The only building Frank Lloyd Wright designed in his hometown of Richland Center, Wisconsin, was built because the now-famous architect owed a man money.
The man was wholesale grocer Albert Dell German, and the building was a four-story warehouse designed for German by Wright to make good on unpaid bills. The design, which seems to fit the Mayan style Wright would use often in later buildings, includes an ornamented concrete frieze on the top and narrow vertical slits running up the brick façade.
The poured concrete building, an early example of this method, was built over a layer of cork, which would absorb shock and help keep it stable. Each floor is a concrete slab held up by concrete columns that get smaller on the upper floors.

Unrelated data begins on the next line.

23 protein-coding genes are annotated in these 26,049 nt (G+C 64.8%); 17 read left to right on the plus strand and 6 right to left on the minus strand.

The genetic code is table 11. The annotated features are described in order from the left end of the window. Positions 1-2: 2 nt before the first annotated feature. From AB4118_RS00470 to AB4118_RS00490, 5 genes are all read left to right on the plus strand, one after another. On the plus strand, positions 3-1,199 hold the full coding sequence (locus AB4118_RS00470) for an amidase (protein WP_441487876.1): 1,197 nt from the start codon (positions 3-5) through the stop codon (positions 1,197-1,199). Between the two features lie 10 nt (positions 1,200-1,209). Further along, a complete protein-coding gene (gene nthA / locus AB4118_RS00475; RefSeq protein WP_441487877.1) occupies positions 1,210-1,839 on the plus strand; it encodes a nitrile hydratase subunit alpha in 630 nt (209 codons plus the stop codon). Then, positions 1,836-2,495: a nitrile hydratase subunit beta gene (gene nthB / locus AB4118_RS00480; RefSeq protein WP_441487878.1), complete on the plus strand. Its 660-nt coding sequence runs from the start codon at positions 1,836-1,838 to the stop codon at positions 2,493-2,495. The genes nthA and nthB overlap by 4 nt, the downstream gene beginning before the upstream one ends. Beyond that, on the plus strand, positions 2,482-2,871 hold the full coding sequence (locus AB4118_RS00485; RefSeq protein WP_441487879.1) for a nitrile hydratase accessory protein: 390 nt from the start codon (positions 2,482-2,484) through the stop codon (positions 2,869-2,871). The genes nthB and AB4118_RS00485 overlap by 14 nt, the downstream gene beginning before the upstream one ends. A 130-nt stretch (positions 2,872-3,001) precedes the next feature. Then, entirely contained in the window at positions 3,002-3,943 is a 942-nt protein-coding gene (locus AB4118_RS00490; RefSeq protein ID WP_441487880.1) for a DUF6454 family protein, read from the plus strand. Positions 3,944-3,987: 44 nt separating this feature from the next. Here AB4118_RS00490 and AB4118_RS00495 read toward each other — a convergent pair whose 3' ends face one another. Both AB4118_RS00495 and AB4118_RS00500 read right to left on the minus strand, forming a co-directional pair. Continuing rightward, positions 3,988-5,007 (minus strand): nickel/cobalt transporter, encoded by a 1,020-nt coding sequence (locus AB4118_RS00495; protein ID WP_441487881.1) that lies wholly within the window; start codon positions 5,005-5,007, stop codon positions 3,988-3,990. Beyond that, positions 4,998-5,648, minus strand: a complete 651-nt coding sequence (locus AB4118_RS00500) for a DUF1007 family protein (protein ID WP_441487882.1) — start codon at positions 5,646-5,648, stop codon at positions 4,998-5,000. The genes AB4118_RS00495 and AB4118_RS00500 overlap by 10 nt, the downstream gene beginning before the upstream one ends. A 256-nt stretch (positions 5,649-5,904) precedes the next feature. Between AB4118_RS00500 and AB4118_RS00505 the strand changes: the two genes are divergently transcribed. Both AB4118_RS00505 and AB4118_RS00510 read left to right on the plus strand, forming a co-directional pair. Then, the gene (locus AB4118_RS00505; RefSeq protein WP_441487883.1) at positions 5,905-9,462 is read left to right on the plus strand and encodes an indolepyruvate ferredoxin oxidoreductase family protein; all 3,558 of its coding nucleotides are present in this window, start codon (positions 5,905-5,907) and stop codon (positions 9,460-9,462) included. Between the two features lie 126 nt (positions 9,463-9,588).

Construction started in 1917 and was halted, unfinished, in 1921, after the cost of the structure more than quadrupled. German was still able to use it to store sugar, flour, coffee, tobacco and other things until 1927, but he eventually lost the building.
Double brick walls helped create a naturally refrigerated storage environment, but since the 1970s the building has mostly been used to display Wright-related exhibits. The first floor includes a gift shop and small theatre.
In addition to being the only building Wright designed in his hometown, it is also the only commercial building of his from this period that remains standing.
Know Before You Go
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